She was awestruck by the situation. The fuel sat 16 feet underwater, and workers stood on grating suspended nearly 10 feet above the water's surface. "The challenges almost defied comprehension," Brooks said. "Everything was oriented downward. People were reaching over railings, bending forward. They might not be able to see what's in the water and had to look at a closed-circuit monitor connected to an underwater camera. While trying to maneuver tools with long handles, they also had to interact with one another. In some areas of the basins, several people had to work together in very close quarters. You could have a supervisor, a radiological technician, and several operators. The people almost became obstructions to one another.

"Communication was a challenge due to the very nature of the place. Acoustics were not good. There was background noise from pumps and fans. Meanwhile, people were working under productivity requirements and deadlines that added a degree of psychological pressure. So the situation involved a whole array of factors," Brooks continued. "If you're trying to solve the problem of people getting hurt or people being uncomfortable or feeling job stress, you have to look at all of those things systematically."

Brooks said the project team made a complete study of the work at the K Basins, always considering the involvement of people at the center of that work. "We looked at all the things that impact people; the tools they need to do the job, and the environment," she said. "That included light, noise, and heat. It involved task elements. Then we had to consider all the tasks, various people, and the environment together and how they all interacted, because if you change one thing, you impact everything else. There's never just one solution or just one answer."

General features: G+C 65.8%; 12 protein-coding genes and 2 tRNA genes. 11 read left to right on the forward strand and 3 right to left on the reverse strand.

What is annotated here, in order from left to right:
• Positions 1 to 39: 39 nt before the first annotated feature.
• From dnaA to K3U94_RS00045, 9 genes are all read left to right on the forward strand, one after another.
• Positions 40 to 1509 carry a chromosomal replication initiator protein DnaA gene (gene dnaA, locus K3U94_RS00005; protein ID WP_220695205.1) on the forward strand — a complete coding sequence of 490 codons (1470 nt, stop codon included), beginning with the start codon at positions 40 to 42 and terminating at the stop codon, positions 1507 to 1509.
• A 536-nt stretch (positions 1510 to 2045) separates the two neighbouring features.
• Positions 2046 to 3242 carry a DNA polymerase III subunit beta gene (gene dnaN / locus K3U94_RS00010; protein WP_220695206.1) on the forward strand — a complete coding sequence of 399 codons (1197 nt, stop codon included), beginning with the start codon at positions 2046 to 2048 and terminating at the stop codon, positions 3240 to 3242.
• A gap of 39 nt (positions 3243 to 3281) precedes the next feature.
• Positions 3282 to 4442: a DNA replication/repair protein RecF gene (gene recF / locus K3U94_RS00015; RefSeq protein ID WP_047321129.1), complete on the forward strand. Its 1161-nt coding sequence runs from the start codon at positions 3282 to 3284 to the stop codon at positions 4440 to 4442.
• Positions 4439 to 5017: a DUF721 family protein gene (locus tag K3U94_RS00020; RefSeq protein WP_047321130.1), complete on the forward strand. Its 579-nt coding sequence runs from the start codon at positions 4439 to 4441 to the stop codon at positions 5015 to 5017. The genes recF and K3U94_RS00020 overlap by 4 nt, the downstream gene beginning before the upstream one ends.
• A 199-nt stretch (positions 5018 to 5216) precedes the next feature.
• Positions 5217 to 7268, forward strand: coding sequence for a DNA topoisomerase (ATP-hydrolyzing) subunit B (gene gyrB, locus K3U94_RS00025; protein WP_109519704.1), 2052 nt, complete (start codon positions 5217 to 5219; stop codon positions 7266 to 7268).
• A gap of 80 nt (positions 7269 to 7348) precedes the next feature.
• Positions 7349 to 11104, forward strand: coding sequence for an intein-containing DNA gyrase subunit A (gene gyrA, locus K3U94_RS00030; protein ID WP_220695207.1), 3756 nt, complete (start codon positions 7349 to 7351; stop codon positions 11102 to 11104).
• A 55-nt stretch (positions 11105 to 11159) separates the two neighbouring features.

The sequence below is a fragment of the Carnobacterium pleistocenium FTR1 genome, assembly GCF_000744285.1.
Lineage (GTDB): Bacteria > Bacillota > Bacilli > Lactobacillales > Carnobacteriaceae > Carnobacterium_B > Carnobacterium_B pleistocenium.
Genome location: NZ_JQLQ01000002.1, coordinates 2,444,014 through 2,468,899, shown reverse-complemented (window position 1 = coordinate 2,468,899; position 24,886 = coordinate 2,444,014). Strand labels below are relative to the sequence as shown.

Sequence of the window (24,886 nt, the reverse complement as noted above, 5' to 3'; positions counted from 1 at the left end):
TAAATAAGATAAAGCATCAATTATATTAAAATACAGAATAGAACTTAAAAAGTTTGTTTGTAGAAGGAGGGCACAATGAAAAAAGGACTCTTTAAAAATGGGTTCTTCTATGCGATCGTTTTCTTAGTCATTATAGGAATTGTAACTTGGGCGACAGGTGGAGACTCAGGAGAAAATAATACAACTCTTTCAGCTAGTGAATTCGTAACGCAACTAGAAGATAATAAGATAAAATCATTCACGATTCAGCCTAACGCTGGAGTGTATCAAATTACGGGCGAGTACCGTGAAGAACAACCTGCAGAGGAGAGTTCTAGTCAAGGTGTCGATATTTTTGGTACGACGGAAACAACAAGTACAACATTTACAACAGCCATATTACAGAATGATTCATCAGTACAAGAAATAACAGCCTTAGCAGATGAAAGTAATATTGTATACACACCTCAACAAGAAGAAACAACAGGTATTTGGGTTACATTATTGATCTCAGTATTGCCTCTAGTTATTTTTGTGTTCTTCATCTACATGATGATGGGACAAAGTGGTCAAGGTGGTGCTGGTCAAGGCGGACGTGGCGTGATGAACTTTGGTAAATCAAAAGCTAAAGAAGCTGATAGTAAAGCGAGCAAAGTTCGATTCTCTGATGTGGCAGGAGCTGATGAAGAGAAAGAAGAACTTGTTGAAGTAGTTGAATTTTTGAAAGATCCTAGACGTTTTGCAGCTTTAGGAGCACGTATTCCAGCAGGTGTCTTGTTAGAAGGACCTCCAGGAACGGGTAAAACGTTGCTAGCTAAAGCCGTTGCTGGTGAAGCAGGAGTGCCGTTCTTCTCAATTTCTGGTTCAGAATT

She admitted such attention to detail can appear tedious but said the devil is definitely in the details. "For example, it's a given that when one wears gloves, grip strength is reduced by 20 percent. In other words, to do the same task, a person has to work at a level of 120 percent just to break even, simply because they're wearing gloves for protection," Brooks said.

Even with clear-cut observations in hand, there were no ready-made or simple solutions to fit the complicated environment of the K Basins. "It's one of a kind," said Lucas. "There are not a lot of work sites where they're manually reaching long-handled tongs into relatively deep pools of water to manipulate spent nuclear fuel. They're working through slots in grating while wearing bulky equipment to protect them from radiation. It's not like you could go out and buy ergonomically correct tools off the shelf."

Tool Improvements & Systematic Changes
Brooks and the workers, in cooperation with engineering, operations, and the project's safety council, came up with several ideas to improve the situation. Very inexpensive modifications were made to long-handled tools and the way equipment was positioned. Various other tools and devices were revamped, making them adjustable, retractable, and adaptable. The handles of spray wands, for example, were reoriented so wrists don't tilt when workers use the wands to decontaminate objects lifted out of the water.

"Previously, we had very limited variety in the length of our work tools," Lucas said. "Now, we supply almost every length, so they're suitable for tall people or short people working on an array of activities."

Changes were made to air-balance tools that pull down from the basin ceilings to manipulate fuel on underwater tables. They were fixed closer to where workers stood and made adjustable for worker height and left- or right-handedness. A retractable hoist was added with special features that sensed tool movement and provided motorized help, reducing the amount of human effort required.